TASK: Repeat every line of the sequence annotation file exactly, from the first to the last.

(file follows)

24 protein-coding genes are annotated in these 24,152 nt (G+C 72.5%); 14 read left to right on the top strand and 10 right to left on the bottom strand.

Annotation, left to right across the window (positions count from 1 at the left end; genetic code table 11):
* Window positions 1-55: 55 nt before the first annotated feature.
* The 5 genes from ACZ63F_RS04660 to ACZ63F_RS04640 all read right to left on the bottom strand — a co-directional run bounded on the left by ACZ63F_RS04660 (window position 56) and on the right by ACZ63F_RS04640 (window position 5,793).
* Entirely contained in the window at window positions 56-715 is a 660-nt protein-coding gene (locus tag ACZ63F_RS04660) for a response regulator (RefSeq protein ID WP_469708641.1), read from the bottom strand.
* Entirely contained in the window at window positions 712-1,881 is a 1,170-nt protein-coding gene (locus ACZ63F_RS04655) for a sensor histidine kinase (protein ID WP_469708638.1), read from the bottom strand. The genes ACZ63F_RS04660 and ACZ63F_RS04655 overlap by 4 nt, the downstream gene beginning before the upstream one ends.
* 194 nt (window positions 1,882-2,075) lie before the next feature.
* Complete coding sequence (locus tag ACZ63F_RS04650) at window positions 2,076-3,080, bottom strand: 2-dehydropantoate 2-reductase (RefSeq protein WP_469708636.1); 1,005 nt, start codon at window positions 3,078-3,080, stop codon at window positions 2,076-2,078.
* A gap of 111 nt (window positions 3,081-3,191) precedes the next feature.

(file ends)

24 protein-coding genes are annotated in these 24,152 nt (G+C 72.5%); 14 read left to right on the top strand and 10 right to left on the bottom strand.

Annotation, left to right across the window (positions count from 1 at the left end; genetic code table 11):
* Window positions 1-55: 55 nt before the first annotated feature.
* The 5 genes from ACZ63F_RS04660 to ACZ63F_RS04640 all read right to left on the bottom strand — a co-directional run bounded on the left by ACZ63F_RS04660 (window position 56) and on the right by ACZ63F_RS04640 (window position 5,793).
* Entirely contained in the window at window positions 56-715 is a 660-nt protein-coding gene (locus tag ACZ63F_RS04660) for a response regulator (RefSeq protein ID WP_469708641.1), read from the bottom strand.
* Entirely contained in the window at window positions 712-1,881 is a 1,170-nt protein-coding gene (locus ACZ63F_RS04655) for a sensor histidine kinase (protein ID WP_469708638.1), read from the bottom strand. The genes ACZ63F_RS04660 and ACZ63F_RS04655 overlap by 4 nt, the downstream gene beginning before the upstream one ends.
* 194 nt (window positions 1,882-2,075) lie before the next feature.
* Complete coding sequence (locus tag ACZ63F_RS04650) at window positions 2,076-3,080, bottom strand: 2-dehydropantoate 2-reductase (RefSeq protein WP_469708636.1); 1,005 nt, start codon at window positions 3,078-3,080, stop codon at window positions 2,076-2,078.
* A gap of 111 nt (window positions 3,081-3,191) precedes the next feature.